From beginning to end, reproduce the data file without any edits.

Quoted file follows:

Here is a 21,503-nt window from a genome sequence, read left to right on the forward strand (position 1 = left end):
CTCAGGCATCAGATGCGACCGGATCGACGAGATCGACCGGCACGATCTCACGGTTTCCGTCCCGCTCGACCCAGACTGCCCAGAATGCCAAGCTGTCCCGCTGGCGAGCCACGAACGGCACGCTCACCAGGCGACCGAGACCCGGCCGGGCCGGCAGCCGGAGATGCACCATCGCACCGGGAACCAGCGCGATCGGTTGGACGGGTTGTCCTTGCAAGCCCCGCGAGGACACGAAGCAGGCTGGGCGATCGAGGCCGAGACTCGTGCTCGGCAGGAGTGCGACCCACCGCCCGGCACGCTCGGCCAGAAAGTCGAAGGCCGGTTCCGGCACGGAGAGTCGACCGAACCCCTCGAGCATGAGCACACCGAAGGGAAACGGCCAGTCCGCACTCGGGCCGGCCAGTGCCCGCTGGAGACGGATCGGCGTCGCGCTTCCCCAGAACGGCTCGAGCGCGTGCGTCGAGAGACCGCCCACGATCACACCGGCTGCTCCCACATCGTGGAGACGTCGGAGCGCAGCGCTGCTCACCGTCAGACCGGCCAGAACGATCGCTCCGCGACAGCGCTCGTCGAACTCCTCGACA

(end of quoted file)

Here is a 21,503-nt window from a genome sequence, read left to right on the forward strand (position 1 = left end):
CTCAGGCATCAGATGCGACCGGATCGACGAGATCGACCGGCACGATCTCACGGTTTCCGTCCCGCTCGACCCAGACTGCCCAGAATGCCAAGCTGTCCCGCTGGCGAGCCACGAACGGCACGCTCACCAGGCGACCGAGACCCGGCCGGGCCGGCAGCCGGAGATGCACCATCGCACCGGGAACCAGCGCGATCGGTTGGACGGGTTGTCCTTGCAAGCCCCGCGAGGACACGAAGCAGGCTGGGCGATCGAGGCCGAGACTCGTGCTCGGCAGGAGTGCGACCCACCGCCCGGCACGCTCGGCCAGAAAGTCGAAGGCCGGTTCCGGCACGGAGAGTCGACCGAACCCCTCGAGCATGAGCACACCGAAGGGAAACGGCCAGTCCGCACTCGGGCCGGCCAGTGCCCGCTGGAGACGGATCGGCGTCGCGCTTCCCCAGAACGGCTCGAGCGCGTGCGTCGAGAGACCGCCCACGATCACACCGGCTGCTCCCACATCGTGGAGACGTCGGAGCGCAGCGCTGCTCACCGTCAGACCGGCCAGAACGATCGCTCCGCGACAGCGCTCGTCGAACTCCTCGACA